Happy times are here again at the gas pump. The price of oil keeps falling, and Americans are filling their tanks for less than $2 a gallon. The government says cheaper gasoline put an extra $100 billion into drivers' wallets last year alone.

That seems like it would be good for the economy. Turns out, it might not be.

"Is it possible that lower oil prices could actually hurt the U.S. economy?" asks Vipin Arora, an economist with the U.S. Energy Information Administration. "I think the answer could be yes."

Emily Guerin / Inside Energy

Every month, the director of North Dakota's Department of Mineral Resources, Lynn Helms, unveils a series of indicators that paint a picture of the overall health of the oilfield — and the numbers [.pdf] given at the January 2016 meeting weren't so good.

As oil prices continue to slide, these are some of the measurements that North Dakota uses to gauge the industry – similar to how other boom states look at their producers.

Will Coal's Slump Leave States Like Wyoming On The Hook For Cleanup?

Dec 1, 2015
Leigh Paterson / Inside Energy

Among the top 10 coal producing states, over one million acres of land has been "disturbed" for coal mining operations, according to data from the U.S. Office of Surface Mining, Reclamation, and Enforcement. Reclaiming those mines, filling them with dirt and recreating the ecosystem that once was is expensive. As the coal industry downturn rapidly advances, companies may no longer have the cash on hand to pay for billions of dollars in cleanup costs.

David Fulmer / Flickr - Creative Commons

"Colorful Colorado" may one day need to be referred to as "Crowded Colorado," given the number of people expected to soon move here.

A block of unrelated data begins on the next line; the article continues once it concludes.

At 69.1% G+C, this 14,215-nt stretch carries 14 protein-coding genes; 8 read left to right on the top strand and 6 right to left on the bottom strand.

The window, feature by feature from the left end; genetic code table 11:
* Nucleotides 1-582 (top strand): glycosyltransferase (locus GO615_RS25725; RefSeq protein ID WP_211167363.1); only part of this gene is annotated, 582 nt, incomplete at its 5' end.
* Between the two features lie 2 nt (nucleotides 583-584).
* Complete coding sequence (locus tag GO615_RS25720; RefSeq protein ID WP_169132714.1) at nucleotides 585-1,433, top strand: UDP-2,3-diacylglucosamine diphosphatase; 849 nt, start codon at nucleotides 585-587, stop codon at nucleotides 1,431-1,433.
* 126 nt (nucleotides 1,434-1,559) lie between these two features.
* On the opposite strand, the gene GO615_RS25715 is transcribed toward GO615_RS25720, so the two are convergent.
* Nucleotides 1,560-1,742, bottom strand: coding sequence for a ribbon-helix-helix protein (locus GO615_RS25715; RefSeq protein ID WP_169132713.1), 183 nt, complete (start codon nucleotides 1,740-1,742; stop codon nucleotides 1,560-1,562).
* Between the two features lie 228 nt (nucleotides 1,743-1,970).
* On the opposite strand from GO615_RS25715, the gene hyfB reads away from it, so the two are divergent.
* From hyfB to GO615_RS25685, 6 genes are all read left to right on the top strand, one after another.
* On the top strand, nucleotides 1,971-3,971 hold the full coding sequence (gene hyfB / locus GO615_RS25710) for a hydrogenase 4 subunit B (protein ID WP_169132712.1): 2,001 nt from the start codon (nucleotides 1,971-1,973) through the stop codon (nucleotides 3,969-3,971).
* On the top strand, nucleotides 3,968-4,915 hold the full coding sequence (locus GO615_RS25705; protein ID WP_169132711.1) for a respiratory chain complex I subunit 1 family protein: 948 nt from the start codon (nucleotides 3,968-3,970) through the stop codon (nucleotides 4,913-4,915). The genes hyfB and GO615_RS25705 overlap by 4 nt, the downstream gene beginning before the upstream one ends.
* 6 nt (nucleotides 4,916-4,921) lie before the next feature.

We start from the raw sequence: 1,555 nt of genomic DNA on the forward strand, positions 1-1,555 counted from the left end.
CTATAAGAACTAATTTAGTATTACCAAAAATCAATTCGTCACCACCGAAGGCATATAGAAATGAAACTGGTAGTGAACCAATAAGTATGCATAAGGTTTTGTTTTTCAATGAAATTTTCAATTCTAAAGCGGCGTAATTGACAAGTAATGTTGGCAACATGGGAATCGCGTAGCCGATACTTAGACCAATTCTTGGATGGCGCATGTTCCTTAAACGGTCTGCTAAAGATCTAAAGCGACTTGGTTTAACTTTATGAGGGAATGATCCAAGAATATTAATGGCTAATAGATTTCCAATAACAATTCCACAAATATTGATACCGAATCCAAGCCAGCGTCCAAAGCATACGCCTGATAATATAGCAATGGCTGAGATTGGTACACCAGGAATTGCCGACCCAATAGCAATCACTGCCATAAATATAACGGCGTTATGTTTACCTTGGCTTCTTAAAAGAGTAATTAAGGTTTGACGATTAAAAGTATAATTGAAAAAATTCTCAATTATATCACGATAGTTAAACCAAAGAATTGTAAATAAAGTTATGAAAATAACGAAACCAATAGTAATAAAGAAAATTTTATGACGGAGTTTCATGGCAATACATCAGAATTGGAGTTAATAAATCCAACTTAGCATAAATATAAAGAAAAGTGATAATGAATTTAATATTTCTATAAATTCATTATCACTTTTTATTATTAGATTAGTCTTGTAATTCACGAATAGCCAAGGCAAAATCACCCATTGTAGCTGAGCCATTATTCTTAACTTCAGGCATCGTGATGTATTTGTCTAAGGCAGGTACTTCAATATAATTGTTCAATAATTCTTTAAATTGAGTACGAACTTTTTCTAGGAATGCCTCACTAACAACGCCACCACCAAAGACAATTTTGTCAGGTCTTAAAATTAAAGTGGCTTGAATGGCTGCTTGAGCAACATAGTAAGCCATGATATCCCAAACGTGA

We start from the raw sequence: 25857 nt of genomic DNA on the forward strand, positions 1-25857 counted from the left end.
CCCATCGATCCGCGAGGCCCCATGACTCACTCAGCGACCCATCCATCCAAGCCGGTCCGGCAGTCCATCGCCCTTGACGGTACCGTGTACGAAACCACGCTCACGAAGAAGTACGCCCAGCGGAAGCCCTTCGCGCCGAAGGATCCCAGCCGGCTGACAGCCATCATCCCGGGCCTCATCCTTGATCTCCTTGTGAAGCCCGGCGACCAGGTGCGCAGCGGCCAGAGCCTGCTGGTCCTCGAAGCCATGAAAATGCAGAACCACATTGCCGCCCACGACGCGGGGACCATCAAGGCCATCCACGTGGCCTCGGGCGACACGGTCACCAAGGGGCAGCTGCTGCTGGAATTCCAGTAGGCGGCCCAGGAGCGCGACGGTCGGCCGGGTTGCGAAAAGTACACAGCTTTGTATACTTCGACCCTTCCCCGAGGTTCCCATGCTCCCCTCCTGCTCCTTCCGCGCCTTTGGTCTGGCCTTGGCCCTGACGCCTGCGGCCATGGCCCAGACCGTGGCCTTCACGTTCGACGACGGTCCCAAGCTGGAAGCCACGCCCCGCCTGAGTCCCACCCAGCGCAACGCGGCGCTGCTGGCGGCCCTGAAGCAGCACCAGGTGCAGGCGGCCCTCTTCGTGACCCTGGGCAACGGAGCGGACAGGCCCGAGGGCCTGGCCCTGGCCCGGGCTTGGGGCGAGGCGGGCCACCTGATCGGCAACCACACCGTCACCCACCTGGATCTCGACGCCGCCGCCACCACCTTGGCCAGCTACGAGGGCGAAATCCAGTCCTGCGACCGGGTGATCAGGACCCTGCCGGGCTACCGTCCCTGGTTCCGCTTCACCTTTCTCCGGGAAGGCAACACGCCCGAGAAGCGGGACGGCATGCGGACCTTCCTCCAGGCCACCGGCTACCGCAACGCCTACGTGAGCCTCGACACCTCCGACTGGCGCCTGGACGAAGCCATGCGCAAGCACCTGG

Weld County's population is expected to double to half-a-million – and El Paso County will still be the largest county. It's not just the Front Range; A Rocky Mountain PBS I-News analysis of data from the state demographer and the U.S. Census Bureau shows seven of the 10 fastest growing counties will be on the Western Slope, including Eagle, Garfield and Routt.

The numbers show an estimated 7.8 million people will call Colorado home by 2040. All that growth will take a toll on the state's infrastructure as well as water and other natural resources.

by Mark Jarvis / Flickr/Creative Commons

Even with about a month left in 2015, it’s already been a record-setting year for visitors to Rocky Mountain National Park. Just over 3.9 million people visited the park between January and October – topping 3.4 million in 2014. Park officials say the number could easily top 4 million if trends continue.

"When you look back at what our visitation was last November and December [2014], we had roughly 170,000 people during those last two months," said park spokeswoman Kyle Patterson. "Given that we’re already really close, we’re assuming that we will likely hit the four-million mark – if not by the end of November, then certainly by the end of December."

At this point the park is less than 60,000 visitors away from hitting that milestone.